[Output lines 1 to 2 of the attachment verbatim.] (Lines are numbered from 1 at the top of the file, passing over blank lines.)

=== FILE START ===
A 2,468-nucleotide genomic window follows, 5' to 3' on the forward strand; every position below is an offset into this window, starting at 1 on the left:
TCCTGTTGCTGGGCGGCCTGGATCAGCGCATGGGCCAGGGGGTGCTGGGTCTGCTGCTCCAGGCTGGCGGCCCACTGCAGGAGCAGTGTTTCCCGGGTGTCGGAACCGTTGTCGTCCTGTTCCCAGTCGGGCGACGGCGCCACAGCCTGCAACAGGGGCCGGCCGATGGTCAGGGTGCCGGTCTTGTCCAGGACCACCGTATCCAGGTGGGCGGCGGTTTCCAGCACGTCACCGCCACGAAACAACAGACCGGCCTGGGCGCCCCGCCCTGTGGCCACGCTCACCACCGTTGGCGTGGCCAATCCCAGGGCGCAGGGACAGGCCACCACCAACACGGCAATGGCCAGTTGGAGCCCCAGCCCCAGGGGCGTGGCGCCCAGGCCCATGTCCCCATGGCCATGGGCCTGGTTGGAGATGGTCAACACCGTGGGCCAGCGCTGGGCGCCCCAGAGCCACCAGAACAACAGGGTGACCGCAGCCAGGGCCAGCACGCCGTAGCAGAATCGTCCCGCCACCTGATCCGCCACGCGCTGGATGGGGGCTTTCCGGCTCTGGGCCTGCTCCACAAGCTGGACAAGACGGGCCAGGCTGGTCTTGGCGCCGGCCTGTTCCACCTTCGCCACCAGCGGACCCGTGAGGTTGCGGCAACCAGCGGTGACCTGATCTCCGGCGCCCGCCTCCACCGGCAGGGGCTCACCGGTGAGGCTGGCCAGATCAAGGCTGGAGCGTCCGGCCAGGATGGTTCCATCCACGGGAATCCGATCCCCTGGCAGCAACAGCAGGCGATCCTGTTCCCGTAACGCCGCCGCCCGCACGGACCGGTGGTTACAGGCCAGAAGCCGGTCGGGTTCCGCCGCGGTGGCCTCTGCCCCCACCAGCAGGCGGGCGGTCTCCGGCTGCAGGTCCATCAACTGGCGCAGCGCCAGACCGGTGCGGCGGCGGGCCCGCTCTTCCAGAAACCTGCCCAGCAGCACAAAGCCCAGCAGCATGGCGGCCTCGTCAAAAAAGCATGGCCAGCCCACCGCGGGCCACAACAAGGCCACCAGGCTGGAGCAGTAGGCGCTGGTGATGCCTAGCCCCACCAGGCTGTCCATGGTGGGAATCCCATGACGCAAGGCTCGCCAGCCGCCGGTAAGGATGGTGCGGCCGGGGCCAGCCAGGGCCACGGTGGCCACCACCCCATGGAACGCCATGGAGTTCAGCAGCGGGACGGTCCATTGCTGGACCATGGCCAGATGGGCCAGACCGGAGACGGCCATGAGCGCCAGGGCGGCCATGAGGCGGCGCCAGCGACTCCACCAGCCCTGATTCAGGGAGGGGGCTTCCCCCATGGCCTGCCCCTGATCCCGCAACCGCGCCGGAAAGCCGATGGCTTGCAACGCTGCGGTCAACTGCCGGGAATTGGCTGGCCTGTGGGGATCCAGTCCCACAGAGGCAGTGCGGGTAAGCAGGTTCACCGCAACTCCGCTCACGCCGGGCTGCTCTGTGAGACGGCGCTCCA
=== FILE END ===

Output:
A 2,468-nucleotide genomic window follows, 5' to 3' on the forward strand; every position below is an offset into this window, starting at 1 on the left:
TCCTGTTGCTGGGCGGCCTGGATCAGCGCATGGGCCAGGGGGTGCTGGGTCTGCTGCTCCAGGCTGGCGGCCCACTGCAGGAGCAGTGTTTCCCGGGTGTCGGAACCGTTGTCGTCCTGTTCCCAGTCGGGCGACGGCGCCACAGCCTGCAACAGGGGCCGGCCGATGGTCAGGGTGCCGGTCTTGTCCAGGACCACCGTATCCAGGTGGGCGGCGGTTTCCAGCACGTCACCGCCACGAAACAACAGACCGGCCTGGGCGCCCCGCCCTGTGGCCACGCTCACCACCGTTGGCGTGGCCAATCCCAGGGCGCAGGGACAGGCCACCACCAACACGGCAATGGCCAGTTGGAGCCCCAGCCCCAGGGGCGTGGCGCCCAGGCCCATGTCCCCATGGCCATGGGCCTGGTTGGAGATGGTCAACACCGTGGGCCAGCGCTGGGCGCCCCAGAGCCACCAGAACAACAGGGTGACCGCAGCCAGGGCCAGCACGCCGTAGCAGAATCGTCCCGCCACCTGATCCGCCACGCGCTGGATGGGGGCTTTCCGGCTCTGGGCCTGCTCCACAAGCTGGACAAGACGGGCCAGGCTGGTCTTGGCGCCGGCCTGTTCCACCTTCGCCACCAGCGGACCCGTGAGGTTGCGGCAACCAGCGGTGACCTGATCTCCGGCGCCCGCCTCCACCGGCAGGGGCTCACCGGTGAGGCTGGCCAGATCAAGGCTGGAGCGTCCGGCCAGGATGGTTCCATCCACGGGAATCCGATCCCCTGGCAGCAACAGCAGGCGATCCTGTTCCCGTAACGCCGCCGCCCGCACGGACCGGTGGTTACAGGCCAGAAGCCGGTCGGGTTCCGCCGCGGTGGCCTCTGCCCCCACCAGCAGGCGGGCGGTCTCCGGCTGCAGGTCCATCAACTGGCGCAGCGCCAGACCGGTGCGGCGGCGGGCCCGCTCTTCCAGAAACCTGCCCAGCAGCACAAAGCCCAGCAGCATGGCGGCCTCGTCAAAAAAGCATGGCCAGCCCACCGCGGGCCACAACAAGGCCACCAGGCTGGAGCAGTAGGCGCTGGTGATGCCTAGCCCCACCAGGCTGTCCATGGTGGGAATCCCATGACGCAAGGCTCGCCAGCCGCCGGTAAGGATGGTGCGGCCGGGGCCAGCCAGGGCCACGGTGGCCACCACCCCATGGAACGCCATGGAGTTCAGCAGCGGGACGGTCCATTGCTGGACCATGGCCAGATGGGCCAGACCGGAGACGGCCATGAGCGCCAGGGCGGCCATGAGGCGGCGCCAGCGACTCCACCAGCCCTGATTCAGGGAGGGGGCTTCCCCCATGGCCTGCCCCTGATCCCGCAACCGCGCCGGAAAGCCGATGGCTTGCAACGCTGCGGTCAACTGCCGGGAATTGGCTGGCCTGTGGGGATCCAGTCCCACAGAGGCAGTGCGGGTAAGCAGGTTCACCGCAACTCCGCTCACGCCGGGCTGCTCTGTGAGACGGCGCTCCA